Positive Grid BIAS FX Pro: A Synergistic Experience
Recently, I submitted a review for Positive Grid Amp Professional. As I reread the review, I saw how sloppy the description was. This was because I was using voice command on my phone to write the review at the time. My review was lengthy, but it did encapsulate the various features of both BIAS Amp Professional and BIAS FX Professional. So, what I'm going to do is just copy and paste the relevant information for FX Professional and correct some grammatical mistakes, so you can actually read and understand what I had previously written.
BIAS FX Professional:
Both BIAS Amp and FX work together. For example, you can take any of the amplifiers that are provided for you in BIAS Amp Professional, as well as those you've made yourself, save them, and you will find them waiting for you when you open up BIAS FX Professional. Within BIAS FX Professional you have access to a number of rack and pedal FX to help shape your tone even further. The quality of the effects are subjective. Personally, I think that Guitar Rig 5 has better modulation FX, but that is not to say that FX Pro doesn't have some nice sounding ones as well. I do enjoy their overdrive pedals (which, just like in real guitar rigs, are better utilized in the beginning of the chain ). Within FX Pro you can implement "dual" mode. This takes you even further into your customization. You can combine 2 amps, adjust their signal, volume, frequency, pan them to your liking and even set a delay feature to create a wider sound. In this stage, honestly you can really create some incredible tones.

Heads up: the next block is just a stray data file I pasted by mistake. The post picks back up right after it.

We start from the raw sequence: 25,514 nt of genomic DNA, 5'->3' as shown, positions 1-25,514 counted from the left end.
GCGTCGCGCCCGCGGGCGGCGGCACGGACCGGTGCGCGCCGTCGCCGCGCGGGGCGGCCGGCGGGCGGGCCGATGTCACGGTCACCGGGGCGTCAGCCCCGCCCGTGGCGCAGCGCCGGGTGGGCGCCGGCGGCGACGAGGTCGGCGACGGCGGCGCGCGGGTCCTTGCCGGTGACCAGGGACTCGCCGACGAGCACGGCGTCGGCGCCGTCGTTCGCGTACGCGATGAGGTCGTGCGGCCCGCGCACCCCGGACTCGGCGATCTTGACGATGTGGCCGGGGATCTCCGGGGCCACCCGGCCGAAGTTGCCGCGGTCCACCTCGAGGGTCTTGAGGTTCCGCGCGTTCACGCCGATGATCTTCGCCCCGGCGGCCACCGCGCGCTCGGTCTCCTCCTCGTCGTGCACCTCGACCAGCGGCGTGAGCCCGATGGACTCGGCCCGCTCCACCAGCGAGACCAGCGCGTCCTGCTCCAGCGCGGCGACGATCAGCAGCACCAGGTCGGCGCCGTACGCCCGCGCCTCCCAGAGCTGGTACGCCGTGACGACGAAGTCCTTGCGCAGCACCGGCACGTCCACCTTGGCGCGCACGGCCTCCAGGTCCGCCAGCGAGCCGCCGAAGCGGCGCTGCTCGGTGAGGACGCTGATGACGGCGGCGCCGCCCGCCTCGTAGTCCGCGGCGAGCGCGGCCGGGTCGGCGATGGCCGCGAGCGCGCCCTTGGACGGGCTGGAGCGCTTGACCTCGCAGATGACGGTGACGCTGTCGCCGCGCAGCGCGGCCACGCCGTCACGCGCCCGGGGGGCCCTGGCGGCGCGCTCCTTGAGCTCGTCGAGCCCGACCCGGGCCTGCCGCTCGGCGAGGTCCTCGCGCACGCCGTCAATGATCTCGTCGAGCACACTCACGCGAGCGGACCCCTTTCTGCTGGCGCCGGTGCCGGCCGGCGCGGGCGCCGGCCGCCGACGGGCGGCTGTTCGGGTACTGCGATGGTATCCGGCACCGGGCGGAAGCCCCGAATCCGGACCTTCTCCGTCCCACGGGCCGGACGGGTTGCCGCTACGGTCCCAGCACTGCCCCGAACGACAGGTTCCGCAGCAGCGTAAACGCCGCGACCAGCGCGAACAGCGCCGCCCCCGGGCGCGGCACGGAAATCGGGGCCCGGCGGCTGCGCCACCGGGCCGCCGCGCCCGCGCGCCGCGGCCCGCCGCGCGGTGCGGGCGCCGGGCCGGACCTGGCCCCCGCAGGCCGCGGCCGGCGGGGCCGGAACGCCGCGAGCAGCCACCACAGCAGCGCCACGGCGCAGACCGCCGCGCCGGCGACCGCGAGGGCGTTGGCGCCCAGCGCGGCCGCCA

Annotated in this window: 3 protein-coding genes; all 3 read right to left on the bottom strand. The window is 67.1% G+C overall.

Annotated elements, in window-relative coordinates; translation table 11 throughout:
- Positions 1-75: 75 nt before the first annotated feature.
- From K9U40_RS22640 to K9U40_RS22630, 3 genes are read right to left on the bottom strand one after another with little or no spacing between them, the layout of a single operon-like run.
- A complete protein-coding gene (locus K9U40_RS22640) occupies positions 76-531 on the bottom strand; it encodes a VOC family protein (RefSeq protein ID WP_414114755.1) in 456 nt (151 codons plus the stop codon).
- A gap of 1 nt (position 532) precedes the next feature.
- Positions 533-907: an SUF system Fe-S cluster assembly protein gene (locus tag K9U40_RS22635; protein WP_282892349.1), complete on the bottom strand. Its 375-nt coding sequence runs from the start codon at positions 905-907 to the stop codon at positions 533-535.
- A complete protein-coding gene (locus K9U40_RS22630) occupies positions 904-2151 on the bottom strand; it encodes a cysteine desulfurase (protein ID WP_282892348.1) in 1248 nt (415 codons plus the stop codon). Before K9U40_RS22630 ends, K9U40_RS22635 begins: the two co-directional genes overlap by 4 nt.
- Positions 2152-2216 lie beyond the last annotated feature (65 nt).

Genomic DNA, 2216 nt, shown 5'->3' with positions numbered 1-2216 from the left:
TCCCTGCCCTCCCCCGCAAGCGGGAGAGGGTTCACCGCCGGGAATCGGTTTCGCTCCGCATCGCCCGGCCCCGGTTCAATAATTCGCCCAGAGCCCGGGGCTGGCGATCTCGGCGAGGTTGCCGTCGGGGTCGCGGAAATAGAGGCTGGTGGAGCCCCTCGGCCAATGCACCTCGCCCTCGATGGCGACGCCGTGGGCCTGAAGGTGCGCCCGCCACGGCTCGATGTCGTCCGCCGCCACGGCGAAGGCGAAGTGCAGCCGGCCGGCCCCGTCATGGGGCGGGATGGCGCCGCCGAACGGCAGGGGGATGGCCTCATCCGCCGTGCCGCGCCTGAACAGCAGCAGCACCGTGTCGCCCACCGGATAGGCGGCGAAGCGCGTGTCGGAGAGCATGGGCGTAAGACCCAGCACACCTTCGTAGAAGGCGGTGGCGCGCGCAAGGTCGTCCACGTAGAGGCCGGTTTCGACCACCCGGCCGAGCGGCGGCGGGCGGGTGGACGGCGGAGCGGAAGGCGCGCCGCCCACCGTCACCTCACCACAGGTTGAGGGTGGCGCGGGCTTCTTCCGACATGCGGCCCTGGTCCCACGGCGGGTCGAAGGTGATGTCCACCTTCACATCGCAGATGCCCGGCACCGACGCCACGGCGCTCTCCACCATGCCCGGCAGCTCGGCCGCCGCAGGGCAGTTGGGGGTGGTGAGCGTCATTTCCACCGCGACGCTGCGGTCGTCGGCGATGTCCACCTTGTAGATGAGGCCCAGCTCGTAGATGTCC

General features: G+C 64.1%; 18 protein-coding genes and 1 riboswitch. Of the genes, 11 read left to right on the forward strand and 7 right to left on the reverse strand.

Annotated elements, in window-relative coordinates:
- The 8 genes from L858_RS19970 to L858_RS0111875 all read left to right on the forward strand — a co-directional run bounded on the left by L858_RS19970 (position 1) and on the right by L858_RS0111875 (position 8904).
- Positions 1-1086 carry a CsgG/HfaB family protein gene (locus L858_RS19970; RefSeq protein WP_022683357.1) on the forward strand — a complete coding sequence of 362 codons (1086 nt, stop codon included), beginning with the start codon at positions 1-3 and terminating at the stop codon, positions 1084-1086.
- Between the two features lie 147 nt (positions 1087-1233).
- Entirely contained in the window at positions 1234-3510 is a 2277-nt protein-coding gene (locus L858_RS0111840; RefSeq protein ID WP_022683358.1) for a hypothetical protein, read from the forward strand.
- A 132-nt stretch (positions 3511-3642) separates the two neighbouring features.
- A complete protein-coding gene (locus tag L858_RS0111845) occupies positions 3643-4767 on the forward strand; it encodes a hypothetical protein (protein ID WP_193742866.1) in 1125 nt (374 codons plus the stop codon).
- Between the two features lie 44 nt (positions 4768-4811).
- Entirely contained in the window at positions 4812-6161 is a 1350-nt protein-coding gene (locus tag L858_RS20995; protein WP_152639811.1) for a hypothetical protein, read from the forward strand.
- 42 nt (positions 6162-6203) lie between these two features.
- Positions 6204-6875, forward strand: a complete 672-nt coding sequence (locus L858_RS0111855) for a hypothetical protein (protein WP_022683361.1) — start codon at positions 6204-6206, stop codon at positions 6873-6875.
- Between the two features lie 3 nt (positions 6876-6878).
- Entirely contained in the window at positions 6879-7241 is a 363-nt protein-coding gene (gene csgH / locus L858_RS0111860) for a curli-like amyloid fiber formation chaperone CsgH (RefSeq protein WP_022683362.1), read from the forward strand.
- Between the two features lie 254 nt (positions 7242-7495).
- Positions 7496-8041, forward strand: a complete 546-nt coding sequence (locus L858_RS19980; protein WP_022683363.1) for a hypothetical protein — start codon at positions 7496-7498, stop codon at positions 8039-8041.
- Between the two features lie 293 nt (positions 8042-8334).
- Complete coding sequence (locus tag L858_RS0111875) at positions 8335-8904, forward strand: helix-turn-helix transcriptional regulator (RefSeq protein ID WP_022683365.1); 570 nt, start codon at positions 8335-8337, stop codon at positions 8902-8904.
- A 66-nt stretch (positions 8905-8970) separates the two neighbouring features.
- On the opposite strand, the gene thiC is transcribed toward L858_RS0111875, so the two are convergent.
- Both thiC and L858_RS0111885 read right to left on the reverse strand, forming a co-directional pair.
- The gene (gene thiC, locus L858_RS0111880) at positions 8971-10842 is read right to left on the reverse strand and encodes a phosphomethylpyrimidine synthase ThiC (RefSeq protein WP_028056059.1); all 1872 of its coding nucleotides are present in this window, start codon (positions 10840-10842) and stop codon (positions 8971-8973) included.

Within BIAS Amp Professional and BIAS FX Professional you can access the "tone cloud." In FX Pro, you have the ability to upload amp tones that you have created, as well as download from other users. The tone cloud consists of a community of users that offer their own amps for dowload at no cost. There are also professionals that provide their presets, which you can download as well. You also have the option of purchasing some presets, which I did.
What else does BIAS FX Professional have to offer besides virtual rack pieces and pedals? Like many guitar amp simulation software packages, you can change the type of mic, and its position relative to the speaker (L/R, distance from the speaker). You get a choice of one of two microphones to do this with (SM57 and C414). If you're in Dual mode you can choose one of the two mics for either of the two amps, giving you a little extra versatility.
In my opinion, HERE's WHERE THINGS GET REALLY GOOD! Let's say that you're just not happy with your tone because it still has that DI feel. Well, you can bypass your guitar cabinet in either Bias Amp Pro or BIAS FX Pro, and use their Impulse Response loader (IR). Impulse Responses are basically just .wave files that can be imported into the software's IR loader. Topically, IRs offer various types of cabinets, microphones distances ,EQ settings and impedance curves. This is where your amp truly begins to feel and sound real. I'm not sure if Positive Grid actually provides any IR's in the tone cloud, but I know that they have people who have used IR's to create their tone(s), and offer those amps on the cloud for users to download. A big HOWEVER here... in the event that Positive Grid does not actually offer any Impulse Responses, there are several companies on the Internet, that can provide you with some great IR's, one being "Redwirez."